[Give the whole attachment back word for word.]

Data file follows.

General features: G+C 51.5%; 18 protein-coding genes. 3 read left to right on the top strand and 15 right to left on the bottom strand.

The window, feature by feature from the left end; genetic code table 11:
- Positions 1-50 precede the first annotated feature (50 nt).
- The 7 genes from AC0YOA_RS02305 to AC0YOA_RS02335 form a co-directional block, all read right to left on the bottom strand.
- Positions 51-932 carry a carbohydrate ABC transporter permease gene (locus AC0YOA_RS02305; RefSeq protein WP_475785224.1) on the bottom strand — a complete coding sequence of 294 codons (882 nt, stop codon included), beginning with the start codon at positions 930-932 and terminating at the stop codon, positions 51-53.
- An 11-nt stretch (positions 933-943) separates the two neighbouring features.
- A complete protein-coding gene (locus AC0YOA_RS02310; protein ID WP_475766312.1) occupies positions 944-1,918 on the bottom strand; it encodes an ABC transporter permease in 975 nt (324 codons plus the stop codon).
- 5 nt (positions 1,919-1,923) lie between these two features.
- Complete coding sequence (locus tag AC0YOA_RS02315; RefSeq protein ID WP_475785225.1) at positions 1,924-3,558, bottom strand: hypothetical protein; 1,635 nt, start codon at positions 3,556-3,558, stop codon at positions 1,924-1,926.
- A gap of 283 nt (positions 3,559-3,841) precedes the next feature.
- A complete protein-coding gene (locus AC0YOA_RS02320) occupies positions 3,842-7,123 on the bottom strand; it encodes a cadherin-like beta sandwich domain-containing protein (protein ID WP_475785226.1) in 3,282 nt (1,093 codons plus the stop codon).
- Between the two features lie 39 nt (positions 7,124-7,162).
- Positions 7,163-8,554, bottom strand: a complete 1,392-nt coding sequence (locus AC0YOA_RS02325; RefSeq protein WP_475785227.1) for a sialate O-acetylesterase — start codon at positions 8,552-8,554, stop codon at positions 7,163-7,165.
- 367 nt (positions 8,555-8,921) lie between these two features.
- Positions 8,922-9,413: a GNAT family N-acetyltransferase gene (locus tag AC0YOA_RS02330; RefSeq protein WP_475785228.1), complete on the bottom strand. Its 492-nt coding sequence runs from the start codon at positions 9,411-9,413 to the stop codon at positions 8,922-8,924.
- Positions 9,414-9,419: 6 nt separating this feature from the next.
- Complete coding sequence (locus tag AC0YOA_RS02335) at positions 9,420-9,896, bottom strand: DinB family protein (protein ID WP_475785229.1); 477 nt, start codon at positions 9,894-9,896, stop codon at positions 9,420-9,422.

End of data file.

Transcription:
General features: G+C 51.5%; 18 protein-coding genes. 3 read left to right on the top strand and 15 right to left on the bottom strand.

The window, feature by feature from the left end; genetic code table 11:
- Positions 1-50 precede the first annotated feature (50 nt).
- The 7 genes from AC0YOA_RS02305 to AC0YOA_RS02335 form a co-directional block, all read right to left on the bottom strand.
- Positions 51-932 carry a carbohydrate ABC transporter permease gene (locus AC0YOA_RS02305; RefSeq protein WP_475785224.1) on the bottom strand — a complete coding sequence of 294 codons (882 nt, stop codon included), beginning with the start codon at positions 930-932 and terminating at the stop codon, positions 51-53.
- An 11-nt stretch (positions 933-943) separates the two neighbouring features.
- A complete protein-coding gene (locus AC0YOA_RS02310; protein ID WP_475766312.1) occupies positions 944-1,918 on the bottom strand; it encodes an ABC transporter permease in 975 nt (324 codons plus the stop codon).
- 5 nt (positions 1,919-1,923) lie between these two features.
- Complete coding sequence (locus tag AC0YOA_RS02315; RefSeq protein ID WP_475785225.1) at positions 1,924-3,558, bottom strand: hypothetical protein; 1,635 nt, start codon at positions 3,556-3,558, stop codon at positions 1,924-1,926.
- A gap of 283 nt (positions 3,559-3,841) precedes the next feature.
- A complete protein-coding gene (locus AC0YOA_RS02320) occupies positions 3,842-7,123 on the bottom strand; it encodes a cadherin-like beta sandwich domain-containing protein (protein ID WP_475785226.1) in 3,282 nt (1,093 codons plus the stop codon).
- Between the two features lie 39 nt (positions 7,124-7,162).
- Positions 7,163-8,554, bottom strand: a complete 1,392-nt coding sequence (locus AC0YOA_RS02325; RefSeq protein WP_475785227.1) for a sialate O-acetylesterase — start codon at positions 8,552-8,554, stop codon at positions 7,163-7,165.
- 367 nt (positions 8,555-8,921) lie between these two features.
- Positions 8,922-9,413: a GNAT family N-acetyltransferase gene (locus tag AC0YOA_RS02330; RefSeq protein WP_475785228.1), complete on the bottom strand. Its 492-nt coding sequence runs from the start codon at positions 9,411-9,413 to the stop codon at positions 8,922-8,924.
- Positions 9,414-9,419: 6 nt separating this feature from the next.
- Complete coding sequence (locus tag AC0YOA_RS02335) at positions 9,420-9,896, bottom strand: DinB family protein (protein ID WP_475785229.1); 477 nt, start codon at positions 9,894-9,896, stop codon at positions 9,420-9,422.